Attorney Arrested for Preparing False Settlement Statements

Allison Tussey —  January 9, 2013 — Leave a comment

Michael Rumore, 54, Lyndhurst, New Jersey, an attorney formerly licensed in New Jersey, was arrested on January 7, 2013, in connection with a long-running, large-scale mortgage fraud scheme that caused losses of more than $30 million.

The defendant is charged by complaint with conspiracy to commit bank fraud and with money laundering. Rumore and seven other co-conspirators were charged by complaint in September 2012. He made his initial appearance and had a bail hearing before U.S. Magistrate Judge Patty Shwartz in Newark.

According to the complaint:

From September 2006 to May 2008, the Rumore and the other defendants engaged in a long-running, large-scale mortgage fraud conspiracy through a mortgage company called Premier Mortgage Services (PMS). The conspirators targeted properties in low-income areas of New Jersey (the “subject properties”). After recruiting straw buyers, the defendants used a variety of fraudulent documents to make it appear as though the straw buyers possessed far more assets and earned far more income than they actually did. The defendants then submitted these fraudulent documents as part of mortgage loan applications to financial institutions.

Relying on these fraudulent documents, financial institutions provided mortgage loans for the subject properties. The defendants then split the proceeds from the mortgages among themselves and others by using fraudulent settlement statements (HUD-1s), which hid the true sources and destinations of the mortgage funds provided by financial institutions. Once the money was entered into accounts they controlled, the defendants shuttled funds among various other accounts, in amounts greater than $10,000 per transaction. In reality, as opposed to the defendants’ false representations and fraudulent documents, the straw buyers had no means of paying the mortgages on the subject properties, and many of the subject properties entered into foreclosure proceedings. In total, the conspirators and others defrauded financial institutions out of more than $30 million.

Rumore, an attorney licensed in the state of New Jersey, served as the settlement agent on mortgage loans brokered by other conspirators—Isaac DePaula, Adilson Silva, and Lester Soto—for various Subject Properties. Rumore used his status as an attorney to further the fraudulent scheme, including by convening closings, receiving funds from lenders, and preparing HUD-1s that purported to reflect the sources and destinations of funds for mortgages on subject properties, when, in fact, the HUD-1s were neither true nor accurate. At or following the closings, Rumore disbursed mortgage loan proceeds directly to PMS, Soto, DePaula, and Silva, including amounts not reflected on the HUD-1s. Rumore received a fee for each fraudulent loan in which he participated.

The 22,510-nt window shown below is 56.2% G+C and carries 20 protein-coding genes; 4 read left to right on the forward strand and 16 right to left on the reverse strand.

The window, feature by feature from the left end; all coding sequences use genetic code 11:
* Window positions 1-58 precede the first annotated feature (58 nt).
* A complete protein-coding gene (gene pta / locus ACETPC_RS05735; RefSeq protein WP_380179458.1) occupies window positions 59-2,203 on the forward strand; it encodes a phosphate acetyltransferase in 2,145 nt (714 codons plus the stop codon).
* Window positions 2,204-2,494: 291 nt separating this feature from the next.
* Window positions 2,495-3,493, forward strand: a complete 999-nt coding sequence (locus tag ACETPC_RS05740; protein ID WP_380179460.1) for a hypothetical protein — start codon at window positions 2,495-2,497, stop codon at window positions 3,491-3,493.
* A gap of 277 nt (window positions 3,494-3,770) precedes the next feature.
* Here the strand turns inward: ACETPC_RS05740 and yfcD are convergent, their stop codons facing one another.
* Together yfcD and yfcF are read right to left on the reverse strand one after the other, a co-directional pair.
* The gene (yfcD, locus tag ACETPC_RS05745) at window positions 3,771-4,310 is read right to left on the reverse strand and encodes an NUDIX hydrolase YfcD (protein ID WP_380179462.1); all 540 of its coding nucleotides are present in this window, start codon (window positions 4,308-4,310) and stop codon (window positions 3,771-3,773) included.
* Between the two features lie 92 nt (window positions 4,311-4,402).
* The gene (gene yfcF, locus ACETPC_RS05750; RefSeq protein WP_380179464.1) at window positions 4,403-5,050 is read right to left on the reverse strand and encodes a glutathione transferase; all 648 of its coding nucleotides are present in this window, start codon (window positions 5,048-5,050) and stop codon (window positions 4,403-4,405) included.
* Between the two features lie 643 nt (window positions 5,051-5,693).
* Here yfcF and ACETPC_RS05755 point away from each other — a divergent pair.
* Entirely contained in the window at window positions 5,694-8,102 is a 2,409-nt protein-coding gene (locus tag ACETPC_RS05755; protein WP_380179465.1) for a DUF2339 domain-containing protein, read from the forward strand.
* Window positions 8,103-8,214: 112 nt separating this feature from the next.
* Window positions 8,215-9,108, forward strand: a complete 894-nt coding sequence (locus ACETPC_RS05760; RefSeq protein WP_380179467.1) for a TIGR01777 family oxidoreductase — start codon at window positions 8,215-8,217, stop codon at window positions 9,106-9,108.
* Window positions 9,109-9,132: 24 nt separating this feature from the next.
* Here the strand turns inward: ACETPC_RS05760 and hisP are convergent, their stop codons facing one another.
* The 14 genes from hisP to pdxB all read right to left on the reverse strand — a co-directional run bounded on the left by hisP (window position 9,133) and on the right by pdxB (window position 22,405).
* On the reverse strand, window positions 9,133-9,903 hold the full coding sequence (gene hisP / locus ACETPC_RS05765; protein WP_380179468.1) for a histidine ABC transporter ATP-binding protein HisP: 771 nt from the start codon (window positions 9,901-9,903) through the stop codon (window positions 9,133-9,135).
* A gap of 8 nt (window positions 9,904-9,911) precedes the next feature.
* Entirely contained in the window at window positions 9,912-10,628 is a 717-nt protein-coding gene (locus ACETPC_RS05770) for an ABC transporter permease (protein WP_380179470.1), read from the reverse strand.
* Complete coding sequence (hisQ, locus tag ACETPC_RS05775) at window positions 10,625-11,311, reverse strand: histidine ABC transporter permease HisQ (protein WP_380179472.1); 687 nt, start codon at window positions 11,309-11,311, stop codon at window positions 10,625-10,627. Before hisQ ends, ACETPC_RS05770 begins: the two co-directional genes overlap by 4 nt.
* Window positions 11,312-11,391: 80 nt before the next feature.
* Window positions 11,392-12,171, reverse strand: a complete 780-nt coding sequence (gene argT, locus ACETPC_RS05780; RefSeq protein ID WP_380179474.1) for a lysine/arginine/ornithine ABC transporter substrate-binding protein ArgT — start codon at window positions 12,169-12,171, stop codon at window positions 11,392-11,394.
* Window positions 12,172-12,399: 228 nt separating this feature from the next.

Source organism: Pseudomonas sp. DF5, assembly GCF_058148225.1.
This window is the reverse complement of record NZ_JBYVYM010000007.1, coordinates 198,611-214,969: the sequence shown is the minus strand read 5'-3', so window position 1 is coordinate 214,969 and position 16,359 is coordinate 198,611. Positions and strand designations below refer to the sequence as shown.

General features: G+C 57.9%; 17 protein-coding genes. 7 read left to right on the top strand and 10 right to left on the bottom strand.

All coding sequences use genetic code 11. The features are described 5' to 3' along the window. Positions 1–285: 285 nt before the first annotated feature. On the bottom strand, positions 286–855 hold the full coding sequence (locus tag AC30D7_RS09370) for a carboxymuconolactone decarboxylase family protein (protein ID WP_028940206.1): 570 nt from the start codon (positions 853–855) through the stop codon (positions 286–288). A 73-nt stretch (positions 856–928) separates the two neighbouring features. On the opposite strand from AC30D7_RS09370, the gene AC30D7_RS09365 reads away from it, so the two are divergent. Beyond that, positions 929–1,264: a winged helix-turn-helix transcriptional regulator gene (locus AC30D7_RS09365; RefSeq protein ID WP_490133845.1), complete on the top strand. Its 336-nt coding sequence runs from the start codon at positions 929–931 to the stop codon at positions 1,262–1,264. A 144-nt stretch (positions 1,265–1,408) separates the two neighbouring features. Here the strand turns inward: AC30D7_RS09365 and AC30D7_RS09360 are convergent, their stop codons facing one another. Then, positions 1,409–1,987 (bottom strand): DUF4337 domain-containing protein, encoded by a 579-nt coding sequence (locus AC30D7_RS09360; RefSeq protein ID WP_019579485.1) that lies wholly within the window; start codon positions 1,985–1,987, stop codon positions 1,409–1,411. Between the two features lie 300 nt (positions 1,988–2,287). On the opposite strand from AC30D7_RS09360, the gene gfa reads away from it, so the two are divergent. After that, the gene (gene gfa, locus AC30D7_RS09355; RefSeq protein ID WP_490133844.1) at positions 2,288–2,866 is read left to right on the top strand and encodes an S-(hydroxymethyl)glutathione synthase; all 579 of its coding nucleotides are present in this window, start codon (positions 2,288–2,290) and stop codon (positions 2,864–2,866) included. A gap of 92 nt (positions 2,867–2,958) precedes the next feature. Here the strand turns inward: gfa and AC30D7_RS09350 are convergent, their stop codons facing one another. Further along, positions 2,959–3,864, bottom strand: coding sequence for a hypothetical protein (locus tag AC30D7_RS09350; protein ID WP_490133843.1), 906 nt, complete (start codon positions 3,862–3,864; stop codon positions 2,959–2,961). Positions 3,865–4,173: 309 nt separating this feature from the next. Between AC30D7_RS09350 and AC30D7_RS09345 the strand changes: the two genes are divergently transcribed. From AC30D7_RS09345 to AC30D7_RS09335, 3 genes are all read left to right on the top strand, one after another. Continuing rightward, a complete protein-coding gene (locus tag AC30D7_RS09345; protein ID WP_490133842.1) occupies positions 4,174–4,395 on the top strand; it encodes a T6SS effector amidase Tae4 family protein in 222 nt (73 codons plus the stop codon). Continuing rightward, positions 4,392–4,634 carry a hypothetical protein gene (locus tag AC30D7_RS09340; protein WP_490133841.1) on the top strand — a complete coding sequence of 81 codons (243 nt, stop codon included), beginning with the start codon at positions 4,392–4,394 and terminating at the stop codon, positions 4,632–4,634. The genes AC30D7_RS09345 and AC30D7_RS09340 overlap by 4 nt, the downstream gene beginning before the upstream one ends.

The criminal complaint charges Rumore with one count of bank fraud conspiracy. If convicted, he faces a maximum potential penalty of 30 years in prison and a fine of $1,000,000.

U.S. Attorney Paul J. Fishman announced the arrest.

U.S. Attorney Fishman credited special agents of the FBI, under the direction of Special Agent in Charge David Velazquez; and special agents of the IRS, under the direction of Acting Special Agent in Charge Shantelle P. Kitchen, for the investigation leading to the complaint. Fishman also thanked the Social Security Administration, under the direction of Special Agent in Charge Edward Ryan, for its role in the investigation.

The government is represented by Assistant U.S. Attorneys Rahul Agarwal of the U.S. Attorney’s Office General Crimes Unit and Zach Intrater of the Economic Crimes Unit in Newark.

This case was brought in coordination with President Barack Obama’s Financial Fraud Enforcement Task Force. President Obama established the interagency Financial Fraud Enforcement Task Force to wage an aggressive, coordinated, and proactive effort to investigate and prosecute financial crimes. The task force includes representatives from a broad range of federal agencies, regulatory authorities, inspectors general, and state and local law enforcement who, working together, bring to bear a powerful array of criminal and civil enforcement resources. The task force is working to improve efforts across the federal executive branch and, with state and local partners, to investigate and prosecute significant financial crimes, ensure just and effective punishment for those who perpetrate financial crimes, combat discrimination in the lending and financial markets, and recover proceeds for victims of financial crimes.

The charge and allegations contained in the complaint against each defendant are merely accusations, and the defendants are considered innocent unless and until proven guilty.

Allison Tussey

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